Okay back to podcasting.
Thoughts from the ecosystem:
Amanda Pereira says podcasting takes a f*cking village.
If you haven't already, meet Amanda Pereira, host and creator of the Liquid Courage podcast, a show where she interviews creatives in industries that she admires, and who “intimidate her because of their brilliance.”
Outside of podcasting, Amanda is an actor, writer and comedian, and her podcast was born out of her need to connect with fellow creatives and overcome her inferiority complex.
Talking to Amanda, you’d never guess that she ever struggles with any sort of imposter syndrome - she’s an absolute beacon to talk to and so kind and genuinely curious.
Like many indie podcasters, Amanda’s podcast began in 2020, but just before the pandemic hit. After 4 years of thinking about it, she decided to produce 30 episodes in honour of her 30th birthday and finally just make *the thing*.
One of the interesting things about Amanda's podcasting journey is the fact that she's been stomping the pavement hard in the Canadian podcasting space as an independent podcaster. As a solo act – she does all the producing and hosting – she's been actively heading to podcasting events and networking parties, playing around with press releases for her show, doing accelerator programs, finding all sorts of resources, meeting a ton of fellow podcasters, and now, she's experimenting with a new spin-off of her show, called Never Have I Ever.
Over the last 4 years, Amanda's been watching the podcasting landscape shift, in particular for indie podcasters like herself. So I talked to her to get her insights and opinions on the state Canadian Indie podcasting, and what its been like to be a part of this community.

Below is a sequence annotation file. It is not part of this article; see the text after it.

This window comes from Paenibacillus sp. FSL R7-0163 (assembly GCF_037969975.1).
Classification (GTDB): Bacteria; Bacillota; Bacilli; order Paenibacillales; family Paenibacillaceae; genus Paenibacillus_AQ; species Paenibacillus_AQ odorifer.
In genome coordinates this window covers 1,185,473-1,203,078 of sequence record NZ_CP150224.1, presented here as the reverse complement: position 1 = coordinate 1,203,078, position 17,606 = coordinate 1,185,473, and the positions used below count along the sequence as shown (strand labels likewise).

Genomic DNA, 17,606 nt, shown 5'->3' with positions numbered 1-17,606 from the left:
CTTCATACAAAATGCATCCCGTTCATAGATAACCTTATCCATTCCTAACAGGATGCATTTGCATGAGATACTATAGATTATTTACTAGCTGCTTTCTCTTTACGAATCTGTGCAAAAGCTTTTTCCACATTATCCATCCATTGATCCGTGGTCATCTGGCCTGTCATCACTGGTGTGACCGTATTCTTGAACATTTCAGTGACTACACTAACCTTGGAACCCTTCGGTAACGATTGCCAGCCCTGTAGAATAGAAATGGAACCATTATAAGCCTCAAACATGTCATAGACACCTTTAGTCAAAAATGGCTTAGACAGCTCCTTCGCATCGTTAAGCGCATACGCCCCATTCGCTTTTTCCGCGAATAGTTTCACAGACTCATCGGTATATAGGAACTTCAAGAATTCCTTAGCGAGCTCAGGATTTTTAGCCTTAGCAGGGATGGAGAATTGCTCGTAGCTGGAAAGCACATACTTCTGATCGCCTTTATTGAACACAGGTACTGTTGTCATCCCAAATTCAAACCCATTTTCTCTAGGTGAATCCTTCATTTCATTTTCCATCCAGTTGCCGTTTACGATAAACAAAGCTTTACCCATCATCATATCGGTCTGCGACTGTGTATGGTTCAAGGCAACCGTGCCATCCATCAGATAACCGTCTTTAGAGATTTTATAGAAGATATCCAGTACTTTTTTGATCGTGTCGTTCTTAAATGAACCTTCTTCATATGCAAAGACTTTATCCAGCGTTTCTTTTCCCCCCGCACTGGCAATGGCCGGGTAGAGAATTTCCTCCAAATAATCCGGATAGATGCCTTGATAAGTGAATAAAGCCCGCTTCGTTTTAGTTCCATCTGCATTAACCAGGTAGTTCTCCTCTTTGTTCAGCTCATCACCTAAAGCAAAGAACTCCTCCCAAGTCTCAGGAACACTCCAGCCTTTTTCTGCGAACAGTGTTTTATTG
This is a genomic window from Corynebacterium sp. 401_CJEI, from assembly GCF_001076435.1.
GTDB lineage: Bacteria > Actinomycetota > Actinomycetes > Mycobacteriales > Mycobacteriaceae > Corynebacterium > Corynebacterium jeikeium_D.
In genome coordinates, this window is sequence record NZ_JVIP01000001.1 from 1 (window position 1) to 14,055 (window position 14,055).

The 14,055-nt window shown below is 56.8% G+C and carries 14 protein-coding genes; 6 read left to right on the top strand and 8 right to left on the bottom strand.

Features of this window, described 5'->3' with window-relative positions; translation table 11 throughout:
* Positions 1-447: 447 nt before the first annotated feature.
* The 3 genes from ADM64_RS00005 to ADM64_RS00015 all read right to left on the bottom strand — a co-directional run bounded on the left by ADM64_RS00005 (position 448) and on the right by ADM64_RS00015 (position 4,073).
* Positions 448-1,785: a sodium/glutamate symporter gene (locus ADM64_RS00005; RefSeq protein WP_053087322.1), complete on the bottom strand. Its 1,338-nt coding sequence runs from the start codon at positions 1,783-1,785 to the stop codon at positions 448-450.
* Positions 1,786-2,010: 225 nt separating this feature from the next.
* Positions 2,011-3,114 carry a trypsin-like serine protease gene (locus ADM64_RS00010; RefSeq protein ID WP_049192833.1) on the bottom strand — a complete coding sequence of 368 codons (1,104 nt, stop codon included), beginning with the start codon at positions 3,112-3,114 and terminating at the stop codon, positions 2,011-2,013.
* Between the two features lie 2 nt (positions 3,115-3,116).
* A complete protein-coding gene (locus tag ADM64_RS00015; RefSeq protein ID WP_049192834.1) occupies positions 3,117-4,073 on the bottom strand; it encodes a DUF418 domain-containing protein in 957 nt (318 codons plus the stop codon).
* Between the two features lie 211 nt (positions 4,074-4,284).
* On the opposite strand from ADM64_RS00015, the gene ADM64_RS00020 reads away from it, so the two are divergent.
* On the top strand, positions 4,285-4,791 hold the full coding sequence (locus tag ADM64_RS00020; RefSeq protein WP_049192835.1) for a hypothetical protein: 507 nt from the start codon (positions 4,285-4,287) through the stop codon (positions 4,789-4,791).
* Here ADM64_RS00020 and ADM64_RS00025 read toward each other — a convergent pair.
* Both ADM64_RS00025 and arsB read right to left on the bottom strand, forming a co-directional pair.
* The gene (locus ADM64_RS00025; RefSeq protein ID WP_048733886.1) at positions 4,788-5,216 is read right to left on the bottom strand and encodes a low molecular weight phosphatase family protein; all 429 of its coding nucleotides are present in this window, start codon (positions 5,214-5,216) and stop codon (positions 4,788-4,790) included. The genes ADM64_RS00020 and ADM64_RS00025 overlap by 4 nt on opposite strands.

Also, I was recently one of the guests on Never Have I Ever and had the BEST time. Amanda literally had me in tears laughing, so please add this one to your queue!
This interview has been condensed for brevity and clarity.
KL: When you first started the podcast, what was like your sense of the podcast community? How did you feel creating a podcast and what was your sense of where it existed in the world of podcasts?
AP: I felt like a part of the community as a fan. I kind of thought, oh, as soon as you release a podcast into the world, then other podcasters embrace you and you're a community already.
So I had recorded about nine or 10 [episodes] before the shutdown in 2020 in March for Covid. And once Covid hit, I was like, does this matter? Why am I starting this? Why am I doing this?
Once I released [those episodes], I definitely felt a warm welcome from people, but I did not feel like I gained a community of podcasters. I gained the new friendships and relationships that I was forming with guests, but it was different.
It was much lonelier than I anticipated it being, to be honest.
KL: Is that finding a podcast community even something you were thinking about, or were you more concerned about creating a community around artists and creators in general - the people your show is catered to?
AP: I think going into it I was looking for community for sure, but I was thinking about it as community from fellow creatives, like fellow actors, comedians, writers, those people more so, but I guess I just thought like, you join a softball team or a softball league and then you are a softball player or among other softball people – I shouldn’t have used a sports analogy, but you know what I mean?
I [also] went into it as just myself. I was a team of one, all the editing, all the promoting, all the producing, all the recording, all of that was me. I guess I should have anticipated that it would be a bit lonely, but it can be quite isolating, honestly, making a podcast. The recording part doesn't feel isolating for me because I have guests. But otherwise, if you're just a team of one, it's mostly you in front of a computer.
KL: So on that note, I know that you've been hitting up a bunch of different podcast events and networking events and actively meeting people in the community. What was the first trigger to make you even go to these podcast events?